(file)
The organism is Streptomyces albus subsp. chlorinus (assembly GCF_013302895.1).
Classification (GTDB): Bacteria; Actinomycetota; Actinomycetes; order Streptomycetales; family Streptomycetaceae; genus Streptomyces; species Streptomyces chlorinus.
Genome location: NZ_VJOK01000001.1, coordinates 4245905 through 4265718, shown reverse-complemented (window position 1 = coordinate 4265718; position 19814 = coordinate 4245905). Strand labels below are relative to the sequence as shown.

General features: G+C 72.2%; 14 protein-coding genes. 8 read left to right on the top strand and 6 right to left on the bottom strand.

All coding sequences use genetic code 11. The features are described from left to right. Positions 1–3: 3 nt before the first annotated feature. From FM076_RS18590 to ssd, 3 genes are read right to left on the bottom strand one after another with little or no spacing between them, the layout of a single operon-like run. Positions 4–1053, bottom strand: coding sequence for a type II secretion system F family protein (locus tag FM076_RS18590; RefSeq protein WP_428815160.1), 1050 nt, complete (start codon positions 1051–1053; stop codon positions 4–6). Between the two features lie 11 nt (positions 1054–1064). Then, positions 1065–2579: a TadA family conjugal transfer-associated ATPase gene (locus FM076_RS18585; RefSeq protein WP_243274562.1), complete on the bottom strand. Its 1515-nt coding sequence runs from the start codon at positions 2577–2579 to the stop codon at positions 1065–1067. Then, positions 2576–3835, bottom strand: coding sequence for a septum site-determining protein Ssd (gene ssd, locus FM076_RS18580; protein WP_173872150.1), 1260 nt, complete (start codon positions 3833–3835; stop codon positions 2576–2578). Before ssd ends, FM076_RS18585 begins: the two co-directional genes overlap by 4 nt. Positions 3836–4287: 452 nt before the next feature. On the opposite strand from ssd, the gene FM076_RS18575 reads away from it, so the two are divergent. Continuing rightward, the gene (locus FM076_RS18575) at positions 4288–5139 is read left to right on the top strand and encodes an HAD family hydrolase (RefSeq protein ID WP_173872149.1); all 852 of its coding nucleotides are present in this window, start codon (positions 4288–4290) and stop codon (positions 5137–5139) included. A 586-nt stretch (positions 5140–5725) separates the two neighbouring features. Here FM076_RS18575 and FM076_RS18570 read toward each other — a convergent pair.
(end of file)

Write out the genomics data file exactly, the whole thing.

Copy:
The organism is Streptomyces albus subsp. chlorinus (assembly GCF_013302895.1).
Classification (GTDB): Bacteria; Actinomycetota; Actinomycetes; order Streptomycetales; family Streptomycetaceae; genus Streptomyces; species Streptomyces chlorinus.
Genome location: NZ_VJOK01000001.1, coordinates 4245905 through 4265718, shown reverse-complemented (window position 1 = coordinate 4265718; position 19814 = coordinate 4245905). Strand labels below are relative to the sequence as shown.

General features: G+C 72.2%; 14 protein-coding genes. 8 read left to right on the top strand and 6 right to left on the bottom strand.

All coding sequences use genetic code 11. The features are described from left to right. Positions 1–3: 3 nt before the first annotated feature. From FM076_RS18590 to ssd, 3 genes are read right to left on the bottom strand one after another with little or no spacing between them, the layout of a single operon-like run. Positions 4–1053, bottom strand: coding sequence for a type II secretion system F family protein (locus tag FM076_RS18590; RefSeq protein WP_428815160.1), 1050 nt, complete (start codon positions 1051–1053; stop codon positions 4–6). Between the two features lie 11 nt (positions 1054–1064). Then, positions 1065–2579: a TadA family conjugal transfer-associated ATPase gene (locus FM076_RS18585; RefSeq protein WP_243274562.1), complete on the bottom strand. Its 1515-nt coding sequence runs from the start codon at positions 2577–2579 to the stop codon at positions 1065–1067. Then, positions 2576–3835, bottom strand: coding sequence for a septum site-determining protein Ssd (gene ssd, locus FM076_RS18580; protein WP_173872150.1), 1260 nt, complete (start codon positions 3833–3835; stop codon positions 2576–2578). Before ssd ends, FM076_RS18585 begins: the two co-directional genes overlap by 4 nt. Positions 3836–4287: 452 nt before the next feature. On the opposite strand from ssd, the gene FM076_RS18575 reads away from it, so the two are divergent. Continuing rightward, the gene (locus FM076_RS18575) at positions 4288–5139 is read left to right on the top strand and encodes an HAD family hydrolase (RefSeq protein ID WP_173872149.1); all 852 of its coding nucleotides are present in this window, start codon (positions 4288–4290) and stop codon (positions 5137–5139) included. A 586-nt stretch (positions 5140–5725) separates the two neighbouring features. Here FM076_RS18575 and FM076_RS18570 read toward each other — a convergent pair.